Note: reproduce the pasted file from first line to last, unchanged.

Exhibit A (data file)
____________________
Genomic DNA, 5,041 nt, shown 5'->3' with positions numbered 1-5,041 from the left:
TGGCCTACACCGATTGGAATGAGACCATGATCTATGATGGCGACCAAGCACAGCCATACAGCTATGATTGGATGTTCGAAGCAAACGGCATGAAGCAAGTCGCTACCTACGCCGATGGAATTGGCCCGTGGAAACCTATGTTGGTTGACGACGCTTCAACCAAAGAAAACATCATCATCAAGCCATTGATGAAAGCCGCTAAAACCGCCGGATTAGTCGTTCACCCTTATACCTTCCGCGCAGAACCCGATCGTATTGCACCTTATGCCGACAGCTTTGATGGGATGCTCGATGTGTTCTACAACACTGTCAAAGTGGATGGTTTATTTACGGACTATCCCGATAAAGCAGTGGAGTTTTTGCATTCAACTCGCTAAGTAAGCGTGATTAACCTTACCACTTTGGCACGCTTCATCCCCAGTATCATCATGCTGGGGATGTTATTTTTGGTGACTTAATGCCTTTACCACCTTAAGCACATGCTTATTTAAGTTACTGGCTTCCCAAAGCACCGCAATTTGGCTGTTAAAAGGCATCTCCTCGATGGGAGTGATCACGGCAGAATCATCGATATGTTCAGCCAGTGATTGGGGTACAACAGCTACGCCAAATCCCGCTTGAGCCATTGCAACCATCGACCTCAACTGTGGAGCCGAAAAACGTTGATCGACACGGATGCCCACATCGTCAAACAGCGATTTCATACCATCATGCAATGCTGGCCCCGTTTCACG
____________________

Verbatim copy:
Genomic DNA, 5,041 nt, shown 5'->3' with positions numbered 1-5,041 from the left:
TGGCCTACACCGATTGGAATGAGACCATGATCTATGATGGCGACCAAGCACAGCCATACAGCTATGATTGGATGTTCGAAGCAAACGGCATGAAGCAAGTCGCTACCTACGCCGATGGAATTGGCCCGTGGAAACCTATGTTGGTTGACGACGCTTCAACCAAAGAAAACATCATCATCAAGCCATTGATGAAAGCCGCTAAAACCGCCGGATTAGTCGTTCACCCTTATACCTTCCGCGCAGAACCCGATCGTATTGCACCTTATGCCGACAGCTTTGATGGGATGCTCGATGTGTTCTACAACACTGTCAAAGTGGATGGTTTATTTACGGACTATCCCGATAAAGCAGTGGAGTTTTTGCATTCAACTCGCTAAGTAAGCGTGATTAACCTTACCACTTTGGCACGCTTCATCCCCAGTATCATCATGCTGGGGATGTTATTTTTGGTGACTTAATGCCTTTACCACCTTAAGCACATGCTTATTTAAGTTACTGGCTTCCCAAAGCACCGCAATTTGGCTGTTAAAAGGCATCTCCTCGATGGGAGTGATCACGGCAGAATCATCGATATGTTCAGCCAGTGATTGGGGTACAACAGCTACGCCAAATCCCGCTTGAGCCATTGCAACCATCGACCTCAACTGTGGAGCCGAAAAACGTTGATCGACACGGATGCCCACATCGTCAAACAGCGATTTCATACCATCATGCAATGCTGGCCCCGTTTCACG